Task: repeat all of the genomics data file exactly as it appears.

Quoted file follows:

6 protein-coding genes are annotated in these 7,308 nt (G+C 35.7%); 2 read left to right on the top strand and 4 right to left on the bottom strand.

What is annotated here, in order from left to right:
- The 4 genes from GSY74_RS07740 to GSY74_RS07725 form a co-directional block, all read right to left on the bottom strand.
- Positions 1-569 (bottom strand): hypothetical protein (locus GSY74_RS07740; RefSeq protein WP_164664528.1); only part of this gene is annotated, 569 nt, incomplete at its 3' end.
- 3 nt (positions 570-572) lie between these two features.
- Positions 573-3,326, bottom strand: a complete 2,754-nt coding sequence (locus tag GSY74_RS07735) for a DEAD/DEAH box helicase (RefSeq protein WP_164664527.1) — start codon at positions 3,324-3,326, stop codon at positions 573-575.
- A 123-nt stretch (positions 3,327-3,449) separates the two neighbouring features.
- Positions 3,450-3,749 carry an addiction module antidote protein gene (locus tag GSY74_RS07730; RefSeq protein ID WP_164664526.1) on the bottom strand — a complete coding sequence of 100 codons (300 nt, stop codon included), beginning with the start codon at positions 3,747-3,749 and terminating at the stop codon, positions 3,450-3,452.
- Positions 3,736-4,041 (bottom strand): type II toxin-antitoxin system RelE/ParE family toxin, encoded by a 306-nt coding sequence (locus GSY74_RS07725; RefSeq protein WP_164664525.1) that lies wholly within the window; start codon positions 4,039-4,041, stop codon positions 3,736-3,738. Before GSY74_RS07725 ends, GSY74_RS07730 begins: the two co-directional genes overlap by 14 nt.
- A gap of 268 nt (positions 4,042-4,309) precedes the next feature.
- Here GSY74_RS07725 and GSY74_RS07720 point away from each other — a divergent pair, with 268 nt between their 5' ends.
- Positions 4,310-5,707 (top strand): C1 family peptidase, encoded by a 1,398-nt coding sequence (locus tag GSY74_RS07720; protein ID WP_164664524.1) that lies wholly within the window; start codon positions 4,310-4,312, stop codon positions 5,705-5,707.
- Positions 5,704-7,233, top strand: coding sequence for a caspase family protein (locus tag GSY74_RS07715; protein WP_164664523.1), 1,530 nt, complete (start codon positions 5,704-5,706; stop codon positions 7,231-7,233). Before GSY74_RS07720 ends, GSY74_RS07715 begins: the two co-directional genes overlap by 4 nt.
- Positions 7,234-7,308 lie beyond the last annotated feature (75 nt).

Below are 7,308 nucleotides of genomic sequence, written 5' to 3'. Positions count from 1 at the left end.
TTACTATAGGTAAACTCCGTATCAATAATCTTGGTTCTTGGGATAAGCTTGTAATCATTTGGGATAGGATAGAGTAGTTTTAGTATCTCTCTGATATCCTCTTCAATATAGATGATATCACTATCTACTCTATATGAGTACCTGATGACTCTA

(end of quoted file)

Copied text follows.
6 protein-coding genes are annotated in these 7,308 nt (G+C 35.7%); 2 read left to right on the top strand and 4 right to left on the bottom strand.

What is annotated here, in order from left to right:
- The 4 genes from GSY74_RS07740 to GSY74_RS07725 form a co-directional block, all read right to left on the bottom strand.
- Positions 1-569 (bottom strand): hypothetical protein (locus GSY74_RS07740; RefSeq protein WP_164664528.1); only part of this gene is annotated, 569 nt, incomplete at its 3' end.
- 3 nt (positions 570-572) lie between these two features.
- Positions 573-3,326, bottom strand: a complete 2,754-nt coding sequence (locus tag GSY74_RS07735) for a DEAD/DEAH box helicase (RefSeq protein WP_164664527.1) — start codon at positions 3,324-3,326, stop codon at positions 573-575.
- A 123-nt stretch (positions 3,327-3,449) separates the two neighbouring features.
- Positions 3,450-3,749 carry an addiction module antidote protein gene (locus tag GSY74_RS07730; RefSeq protein ID WP_164664526.1) on the bottom strand — a complete coding sequence of 100 codons (300 nt, stop codon included), beginning with the start codon at positions 3,747-3,749 and terminating at the stop codon, positions 3,450-3,452.
- Positions 3,736-4,041 (bottom strand): type II toxin-antitoxin system RelE/ParE family toxin, encoded by a 306-nt coding sequence (locus GSY74_RS07725; RefSeq protein WP_164664525.1) that lies wholly within the window; start codon positions 4,039-4,041, stop codon positions 3,736-3,738. Before GSY74_RS07725 ends, GSY74_RS07730 begins: the two co-directional genes overlap by 14 nt.
- A gap of 268 nt (positions 4,042-4,309) precedes the next feature.
- Here GSY74_RS07725 and GSY74_RS07720 point away from each other — a divergent pair, with 268 nt between their 5' ends.
- Positions 4,310-5,707 (top strand): C1 family peptidase, encoded by a 1,398-nt coding sequence (locus tag GSY74_RS07720; protein ID WP_164664524.1) that lies wholly within the window; start codon positions 4,310-4,312, stop codon positions 5,705-5,707.
- Positions 5,704-7,233, top strand: coding sequence for a caspase family protein (locus tag GSY74_RS07715; protein WP_164664523.1), 1,530 nt, complete (start codon positions 5,704-5,706; stop codon positions 7,231-7,233). Before GSY74_RS07720 ends, GSY74_RS07715 begins: the two co-directional genes overlap by 4 nt.
- Positions 7,234-7,308 lie beyond the last annotated feature (75 nt).

Below are 7,308 nucleotides of genomic sequence, written 5' to 3'. Positions count from 1 at the left end.
TTACTATAGGTAAACTCCGTATCAATAATCTTGGTTCTTGGGATAAGCTTGTAATCATTTGGGATAGGATAGAGTAGTTTTAGTATCTCTCTGATATCCTCTTCAATATAGATGATATCACTATCTACTCTATATGAGTACCTGATGACTCTA